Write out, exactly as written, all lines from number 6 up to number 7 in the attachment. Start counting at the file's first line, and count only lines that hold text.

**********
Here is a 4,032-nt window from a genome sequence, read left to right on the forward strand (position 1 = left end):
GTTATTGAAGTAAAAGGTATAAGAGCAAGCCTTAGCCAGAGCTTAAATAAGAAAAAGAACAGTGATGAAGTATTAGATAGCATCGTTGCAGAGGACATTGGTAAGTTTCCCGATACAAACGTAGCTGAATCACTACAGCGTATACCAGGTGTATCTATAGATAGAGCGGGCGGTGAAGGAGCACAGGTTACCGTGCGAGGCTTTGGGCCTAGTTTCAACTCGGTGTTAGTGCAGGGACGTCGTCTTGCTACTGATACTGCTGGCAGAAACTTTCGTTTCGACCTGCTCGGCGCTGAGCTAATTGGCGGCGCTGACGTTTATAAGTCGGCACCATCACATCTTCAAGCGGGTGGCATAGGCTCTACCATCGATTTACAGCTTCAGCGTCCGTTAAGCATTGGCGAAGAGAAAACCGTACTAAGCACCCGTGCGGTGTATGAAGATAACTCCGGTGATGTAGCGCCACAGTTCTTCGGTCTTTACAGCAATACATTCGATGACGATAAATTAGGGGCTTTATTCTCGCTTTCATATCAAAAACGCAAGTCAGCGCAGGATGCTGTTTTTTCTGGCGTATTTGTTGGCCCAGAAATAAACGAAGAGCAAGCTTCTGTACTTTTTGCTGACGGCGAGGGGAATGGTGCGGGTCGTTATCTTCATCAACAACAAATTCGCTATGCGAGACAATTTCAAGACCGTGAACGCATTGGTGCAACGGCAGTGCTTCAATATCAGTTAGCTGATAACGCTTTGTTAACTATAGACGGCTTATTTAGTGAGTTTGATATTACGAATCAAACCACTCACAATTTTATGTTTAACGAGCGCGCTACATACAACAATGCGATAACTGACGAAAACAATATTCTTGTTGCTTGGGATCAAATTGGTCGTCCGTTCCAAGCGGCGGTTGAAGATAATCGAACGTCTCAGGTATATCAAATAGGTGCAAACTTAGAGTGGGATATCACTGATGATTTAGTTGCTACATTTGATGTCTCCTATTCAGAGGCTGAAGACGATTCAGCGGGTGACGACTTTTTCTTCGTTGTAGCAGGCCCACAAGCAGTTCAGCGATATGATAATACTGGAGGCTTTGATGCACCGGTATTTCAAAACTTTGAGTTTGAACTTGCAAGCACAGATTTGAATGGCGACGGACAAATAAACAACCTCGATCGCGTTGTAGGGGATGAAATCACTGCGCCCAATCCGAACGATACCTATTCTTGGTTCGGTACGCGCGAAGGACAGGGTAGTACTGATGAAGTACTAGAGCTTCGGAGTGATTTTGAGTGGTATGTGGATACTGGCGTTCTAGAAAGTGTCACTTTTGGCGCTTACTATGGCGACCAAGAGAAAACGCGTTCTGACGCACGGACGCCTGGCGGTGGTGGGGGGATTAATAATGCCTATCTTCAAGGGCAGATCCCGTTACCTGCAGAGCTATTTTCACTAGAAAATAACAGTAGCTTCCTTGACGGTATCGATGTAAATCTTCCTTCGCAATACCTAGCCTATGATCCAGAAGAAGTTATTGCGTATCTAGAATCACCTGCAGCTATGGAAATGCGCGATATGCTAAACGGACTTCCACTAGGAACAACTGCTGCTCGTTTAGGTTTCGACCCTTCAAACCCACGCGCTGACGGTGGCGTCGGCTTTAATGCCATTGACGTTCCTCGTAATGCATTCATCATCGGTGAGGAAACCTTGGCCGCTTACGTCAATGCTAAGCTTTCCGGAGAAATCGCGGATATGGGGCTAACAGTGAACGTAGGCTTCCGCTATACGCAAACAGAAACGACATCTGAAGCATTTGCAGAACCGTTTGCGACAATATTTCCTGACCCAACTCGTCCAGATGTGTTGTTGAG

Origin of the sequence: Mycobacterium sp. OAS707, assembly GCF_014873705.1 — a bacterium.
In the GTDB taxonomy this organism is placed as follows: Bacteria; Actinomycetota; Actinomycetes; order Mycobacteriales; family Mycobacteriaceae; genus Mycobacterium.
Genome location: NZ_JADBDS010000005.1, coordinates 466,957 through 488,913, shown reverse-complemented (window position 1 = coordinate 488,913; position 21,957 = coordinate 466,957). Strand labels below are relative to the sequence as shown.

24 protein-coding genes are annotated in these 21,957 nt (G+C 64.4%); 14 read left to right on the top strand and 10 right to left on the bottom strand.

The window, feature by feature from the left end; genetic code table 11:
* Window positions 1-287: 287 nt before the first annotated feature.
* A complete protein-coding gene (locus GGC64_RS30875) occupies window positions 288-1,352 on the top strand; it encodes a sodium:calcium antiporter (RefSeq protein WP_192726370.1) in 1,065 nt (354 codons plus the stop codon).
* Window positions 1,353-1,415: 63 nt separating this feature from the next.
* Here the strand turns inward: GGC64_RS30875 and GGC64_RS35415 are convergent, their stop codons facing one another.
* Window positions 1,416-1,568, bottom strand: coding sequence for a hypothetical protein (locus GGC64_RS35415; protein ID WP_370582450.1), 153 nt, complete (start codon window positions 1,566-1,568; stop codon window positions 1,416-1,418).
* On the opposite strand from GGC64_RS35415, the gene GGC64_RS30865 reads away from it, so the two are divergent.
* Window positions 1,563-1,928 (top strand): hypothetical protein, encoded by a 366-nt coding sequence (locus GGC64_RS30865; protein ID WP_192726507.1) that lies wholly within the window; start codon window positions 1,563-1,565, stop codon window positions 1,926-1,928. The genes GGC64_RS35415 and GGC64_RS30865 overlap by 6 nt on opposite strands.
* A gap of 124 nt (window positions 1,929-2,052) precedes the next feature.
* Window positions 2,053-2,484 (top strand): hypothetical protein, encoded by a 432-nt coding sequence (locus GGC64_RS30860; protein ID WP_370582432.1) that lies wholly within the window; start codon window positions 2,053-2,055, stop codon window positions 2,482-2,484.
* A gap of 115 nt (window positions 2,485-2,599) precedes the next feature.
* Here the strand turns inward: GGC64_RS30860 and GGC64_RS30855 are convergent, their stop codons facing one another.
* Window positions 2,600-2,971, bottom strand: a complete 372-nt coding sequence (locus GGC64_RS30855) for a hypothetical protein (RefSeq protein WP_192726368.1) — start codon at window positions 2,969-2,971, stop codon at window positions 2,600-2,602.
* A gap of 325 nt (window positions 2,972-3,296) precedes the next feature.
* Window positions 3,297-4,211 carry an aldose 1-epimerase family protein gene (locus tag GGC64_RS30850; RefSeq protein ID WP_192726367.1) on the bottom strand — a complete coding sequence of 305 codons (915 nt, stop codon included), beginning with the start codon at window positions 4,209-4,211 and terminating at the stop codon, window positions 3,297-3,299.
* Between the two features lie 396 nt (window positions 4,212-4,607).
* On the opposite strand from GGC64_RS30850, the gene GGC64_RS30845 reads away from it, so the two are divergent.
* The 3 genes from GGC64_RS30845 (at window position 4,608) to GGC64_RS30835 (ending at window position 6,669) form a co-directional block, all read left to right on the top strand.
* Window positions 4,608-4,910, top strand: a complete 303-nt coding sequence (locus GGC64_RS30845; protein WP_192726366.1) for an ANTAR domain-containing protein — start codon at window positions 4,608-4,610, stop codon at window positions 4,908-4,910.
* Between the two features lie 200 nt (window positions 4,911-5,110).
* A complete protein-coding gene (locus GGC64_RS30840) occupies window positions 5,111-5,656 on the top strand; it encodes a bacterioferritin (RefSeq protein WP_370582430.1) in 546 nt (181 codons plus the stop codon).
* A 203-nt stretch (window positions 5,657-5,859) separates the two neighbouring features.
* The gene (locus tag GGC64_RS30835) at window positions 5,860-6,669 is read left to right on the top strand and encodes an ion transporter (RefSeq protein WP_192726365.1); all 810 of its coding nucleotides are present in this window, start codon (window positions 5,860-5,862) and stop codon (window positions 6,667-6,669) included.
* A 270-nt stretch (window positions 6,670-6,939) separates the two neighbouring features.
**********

24 protein-coding genes are annotated in these 21,957 nt (G+C 64.4%); 14 read left to right on the top strand and 10 right to left on the bottom strand.

The window, feature by feature from the left end; genetic code table 11: